Blessed

Last week, my husband and 10-year-old daughter were both sick with a head cold and cough.  This week, Zane and I got it.  Zane was a little warm yesterday, so we alternated ibuprofen and acetaminophen, which seemed to do the trick.  Normally, we don’t even treat a mild fever, because we’re believers in the way your body is designed to fight off a cold with a fever.  If you treat the fever, then you take away your body’s ability to fight.  But, with Zane, it’s different.  Fever can itself cause seizures in some people, called febrile seizures.  While febrile seizures are not related to epilepsy, I certainly don’t want to take the chance that one would re-trigger the I.S.  I’m not sure if that would or could happen.  Probably not, though I don’t think anyone can say that definitively.  But, I don’t want to chance it.  So, for him, we treat even mild fever.

Last night he got a dose of medicine before his bed time.  I intentionally stayed up until midnight to make sure he got another dose.  Getting woken up in the middle of the night and having medicine squirted into his mouth did not go over very well.  But, I felt better knowing he got a night-time dose.  Then I put myself to bed, after giving myself another dose.  This morning, when my husband got up to go to work at 5:30, I asked if he would check on Zane, which he did.  He brought him to my bed and laid him down.  Still groggy, I reached over to touch him and he was burning up.  Boy, if that doesn’t wake a mom up fast, I don’t know what will!  I immediately gave him another dose of medicine and started trying to cool him with a washcloth.  Again, that did not go over well.  You know how when you have a fever, you actually feel cold, like you can’t get enough blankets on.  Well, that’s how he was.  His little knees were shaking and his teeth were chattering, like he had just gotten out of a polar bear plunge.  Poor little guy.  His under-arm temperature was 102.3, which is equivalent to 103.3 oral.  That’s a scary range for any mom, but especially to a mom of a little one with epilepsy.  I kept trying to cool him off, but an hour later, the fever had barely gone down, so I alternated medicines and gave him another dose.  Thirty minutes later, it still hadn’t come down.  So, I got my daughter out of bed early, and jumped in the car.  I knew we were going to be right smack dab in the middle of rush hour, and we’re about 35 miles away, which could easily be an hour and a half at rush hour.  I decided to just start driving then, instead of waiting any longer and getting stuck in even more traffic.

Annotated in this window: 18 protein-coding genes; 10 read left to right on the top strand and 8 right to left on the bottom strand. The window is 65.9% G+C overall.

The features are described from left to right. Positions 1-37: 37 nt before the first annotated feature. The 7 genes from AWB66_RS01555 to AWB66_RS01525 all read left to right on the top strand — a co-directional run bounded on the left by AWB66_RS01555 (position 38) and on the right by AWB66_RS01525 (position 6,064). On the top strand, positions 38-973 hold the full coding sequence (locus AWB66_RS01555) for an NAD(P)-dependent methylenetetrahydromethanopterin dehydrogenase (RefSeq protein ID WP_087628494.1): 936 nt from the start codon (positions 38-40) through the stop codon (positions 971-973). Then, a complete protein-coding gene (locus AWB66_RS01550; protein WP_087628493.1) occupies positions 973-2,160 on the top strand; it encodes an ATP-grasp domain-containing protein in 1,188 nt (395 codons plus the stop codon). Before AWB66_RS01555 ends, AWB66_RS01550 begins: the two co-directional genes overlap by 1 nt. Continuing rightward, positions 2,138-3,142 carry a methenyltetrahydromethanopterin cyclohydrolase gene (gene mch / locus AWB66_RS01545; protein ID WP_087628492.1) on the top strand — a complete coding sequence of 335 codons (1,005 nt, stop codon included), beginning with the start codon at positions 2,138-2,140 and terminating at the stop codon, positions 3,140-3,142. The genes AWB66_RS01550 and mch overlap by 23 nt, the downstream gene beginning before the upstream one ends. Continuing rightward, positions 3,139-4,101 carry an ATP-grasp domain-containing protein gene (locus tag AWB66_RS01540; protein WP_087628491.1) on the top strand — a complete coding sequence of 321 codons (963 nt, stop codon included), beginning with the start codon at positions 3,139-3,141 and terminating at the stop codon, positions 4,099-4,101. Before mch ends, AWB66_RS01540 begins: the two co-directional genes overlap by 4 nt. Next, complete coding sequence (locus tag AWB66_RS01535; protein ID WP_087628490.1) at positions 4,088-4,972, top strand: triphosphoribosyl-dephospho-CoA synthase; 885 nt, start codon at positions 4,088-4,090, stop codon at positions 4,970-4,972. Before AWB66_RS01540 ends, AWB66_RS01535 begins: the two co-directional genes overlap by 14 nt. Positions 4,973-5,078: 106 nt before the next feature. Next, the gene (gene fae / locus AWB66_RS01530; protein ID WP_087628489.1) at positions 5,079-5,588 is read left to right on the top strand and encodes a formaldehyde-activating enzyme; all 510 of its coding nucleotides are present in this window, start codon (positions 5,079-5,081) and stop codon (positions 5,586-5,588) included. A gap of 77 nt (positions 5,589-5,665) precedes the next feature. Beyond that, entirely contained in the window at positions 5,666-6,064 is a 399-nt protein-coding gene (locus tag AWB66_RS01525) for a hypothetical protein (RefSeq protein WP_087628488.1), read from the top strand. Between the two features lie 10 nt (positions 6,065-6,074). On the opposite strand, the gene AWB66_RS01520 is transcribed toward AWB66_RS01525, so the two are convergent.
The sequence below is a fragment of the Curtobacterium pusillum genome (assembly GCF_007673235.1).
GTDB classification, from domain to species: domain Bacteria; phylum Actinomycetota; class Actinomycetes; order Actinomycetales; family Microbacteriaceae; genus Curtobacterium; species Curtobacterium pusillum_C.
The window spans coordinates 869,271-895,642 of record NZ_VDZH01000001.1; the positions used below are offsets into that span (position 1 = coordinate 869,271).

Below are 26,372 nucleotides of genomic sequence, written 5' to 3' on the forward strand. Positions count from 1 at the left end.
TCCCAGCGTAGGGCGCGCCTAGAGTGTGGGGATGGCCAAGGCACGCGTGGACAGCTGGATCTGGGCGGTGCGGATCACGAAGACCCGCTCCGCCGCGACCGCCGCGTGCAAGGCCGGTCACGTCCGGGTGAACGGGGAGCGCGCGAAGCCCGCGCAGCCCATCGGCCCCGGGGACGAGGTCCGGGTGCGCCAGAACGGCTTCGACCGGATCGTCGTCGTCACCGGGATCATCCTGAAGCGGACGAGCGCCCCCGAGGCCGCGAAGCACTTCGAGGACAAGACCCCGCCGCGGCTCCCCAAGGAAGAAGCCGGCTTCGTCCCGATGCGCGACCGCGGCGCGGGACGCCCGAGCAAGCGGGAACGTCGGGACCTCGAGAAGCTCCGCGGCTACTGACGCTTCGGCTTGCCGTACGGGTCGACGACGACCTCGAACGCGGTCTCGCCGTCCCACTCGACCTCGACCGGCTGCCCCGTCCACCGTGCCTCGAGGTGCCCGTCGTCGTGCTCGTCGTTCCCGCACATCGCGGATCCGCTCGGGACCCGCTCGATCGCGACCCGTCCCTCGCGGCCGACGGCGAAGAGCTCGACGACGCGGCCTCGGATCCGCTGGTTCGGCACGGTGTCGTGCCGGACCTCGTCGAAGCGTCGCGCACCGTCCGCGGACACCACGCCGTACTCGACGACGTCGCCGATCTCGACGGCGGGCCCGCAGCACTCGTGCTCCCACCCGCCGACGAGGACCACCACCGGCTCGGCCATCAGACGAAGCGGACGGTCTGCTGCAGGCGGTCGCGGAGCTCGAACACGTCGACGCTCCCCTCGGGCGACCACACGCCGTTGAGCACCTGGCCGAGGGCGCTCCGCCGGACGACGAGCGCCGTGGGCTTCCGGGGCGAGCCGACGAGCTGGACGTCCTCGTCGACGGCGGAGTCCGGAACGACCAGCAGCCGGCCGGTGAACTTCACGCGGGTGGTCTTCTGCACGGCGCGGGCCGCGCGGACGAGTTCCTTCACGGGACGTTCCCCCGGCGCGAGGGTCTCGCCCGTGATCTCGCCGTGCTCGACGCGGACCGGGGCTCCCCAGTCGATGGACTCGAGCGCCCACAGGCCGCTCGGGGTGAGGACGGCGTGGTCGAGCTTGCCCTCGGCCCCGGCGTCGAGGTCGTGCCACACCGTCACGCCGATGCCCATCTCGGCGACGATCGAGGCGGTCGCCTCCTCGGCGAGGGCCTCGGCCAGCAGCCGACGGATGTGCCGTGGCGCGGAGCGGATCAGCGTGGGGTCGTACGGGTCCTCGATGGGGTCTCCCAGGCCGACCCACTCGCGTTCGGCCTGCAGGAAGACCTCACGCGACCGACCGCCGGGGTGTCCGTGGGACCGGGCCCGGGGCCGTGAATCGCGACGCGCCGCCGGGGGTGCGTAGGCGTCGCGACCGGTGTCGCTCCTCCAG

Then, at a stop light, hanging my head low in shame, I texted our pediatrician.  We had an 11:00 appointment already scheduled.  But, when you have a feverish little one, that seems like forever.  When my daughter was little, I would have made due and waited until the appointment, and everything would have been fine.  Things probably would have been fine today too, but I was scared.

This is where the title of my post comes in.  “Blessed”.  Yes, we have been blessed in finding the most incredible people during Zane’s journey.  Seriously, INCREDIBLE people.